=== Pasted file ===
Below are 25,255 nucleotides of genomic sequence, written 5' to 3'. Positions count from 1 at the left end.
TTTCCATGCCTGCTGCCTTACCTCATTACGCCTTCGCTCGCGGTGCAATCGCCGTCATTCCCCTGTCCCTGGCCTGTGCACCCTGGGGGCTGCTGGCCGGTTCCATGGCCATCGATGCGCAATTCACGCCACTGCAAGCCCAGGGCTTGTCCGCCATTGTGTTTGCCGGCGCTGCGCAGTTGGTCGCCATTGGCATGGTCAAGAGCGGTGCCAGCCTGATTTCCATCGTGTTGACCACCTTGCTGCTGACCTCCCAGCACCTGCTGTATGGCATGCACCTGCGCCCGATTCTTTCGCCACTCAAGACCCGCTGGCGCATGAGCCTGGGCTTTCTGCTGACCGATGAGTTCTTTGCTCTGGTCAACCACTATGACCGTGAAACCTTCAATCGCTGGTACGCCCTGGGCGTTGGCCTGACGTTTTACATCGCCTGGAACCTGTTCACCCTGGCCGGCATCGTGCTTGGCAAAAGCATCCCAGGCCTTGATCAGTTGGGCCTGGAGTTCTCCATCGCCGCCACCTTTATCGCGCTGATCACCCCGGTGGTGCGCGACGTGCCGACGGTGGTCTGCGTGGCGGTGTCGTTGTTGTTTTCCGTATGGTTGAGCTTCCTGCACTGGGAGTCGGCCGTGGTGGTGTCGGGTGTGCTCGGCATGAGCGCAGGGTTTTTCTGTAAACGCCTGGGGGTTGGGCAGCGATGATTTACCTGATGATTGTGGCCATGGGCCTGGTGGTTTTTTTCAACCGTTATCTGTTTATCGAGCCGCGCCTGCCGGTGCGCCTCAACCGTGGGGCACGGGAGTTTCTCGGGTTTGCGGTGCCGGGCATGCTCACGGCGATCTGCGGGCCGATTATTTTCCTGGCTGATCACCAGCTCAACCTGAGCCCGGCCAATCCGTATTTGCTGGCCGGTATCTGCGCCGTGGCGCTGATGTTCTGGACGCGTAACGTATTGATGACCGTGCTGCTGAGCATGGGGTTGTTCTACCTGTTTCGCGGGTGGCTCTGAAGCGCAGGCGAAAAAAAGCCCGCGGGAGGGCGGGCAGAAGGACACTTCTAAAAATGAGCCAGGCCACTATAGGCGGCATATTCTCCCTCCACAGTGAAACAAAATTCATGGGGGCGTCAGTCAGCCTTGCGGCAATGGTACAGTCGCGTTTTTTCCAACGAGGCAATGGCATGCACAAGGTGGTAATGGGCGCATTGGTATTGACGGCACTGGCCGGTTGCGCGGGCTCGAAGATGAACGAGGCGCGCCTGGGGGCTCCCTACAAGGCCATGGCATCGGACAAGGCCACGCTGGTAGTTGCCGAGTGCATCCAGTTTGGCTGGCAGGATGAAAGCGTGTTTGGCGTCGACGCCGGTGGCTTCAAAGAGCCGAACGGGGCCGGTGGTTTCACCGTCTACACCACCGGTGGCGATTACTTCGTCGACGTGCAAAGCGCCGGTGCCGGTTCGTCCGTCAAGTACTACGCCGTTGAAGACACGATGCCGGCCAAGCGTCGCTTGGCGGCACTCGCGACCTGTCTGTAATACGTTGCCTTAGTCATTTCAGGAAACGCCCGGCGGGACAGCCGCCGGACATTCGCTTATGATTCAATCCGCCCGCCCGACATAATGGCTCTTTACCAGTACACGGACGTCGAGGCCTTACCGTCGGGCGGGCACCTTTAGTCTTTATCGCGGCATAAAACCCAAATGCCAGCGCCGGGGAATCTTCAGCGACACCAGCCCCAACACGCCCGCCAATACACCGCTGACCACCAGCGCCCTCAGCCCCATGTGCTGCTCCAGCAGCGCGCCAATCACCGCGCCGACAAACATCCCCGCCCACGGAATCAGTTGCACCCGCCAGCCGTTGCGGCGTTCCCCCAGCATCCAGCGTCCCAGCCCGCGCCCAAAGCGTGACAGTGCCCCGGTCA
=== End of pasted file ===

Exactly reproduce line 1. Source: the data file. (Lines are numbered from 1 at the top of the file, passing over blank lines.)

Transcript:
Below are 25,255 nucleotides of genomic sequence, written 5' to 3'. Positions count from 1 at the left end.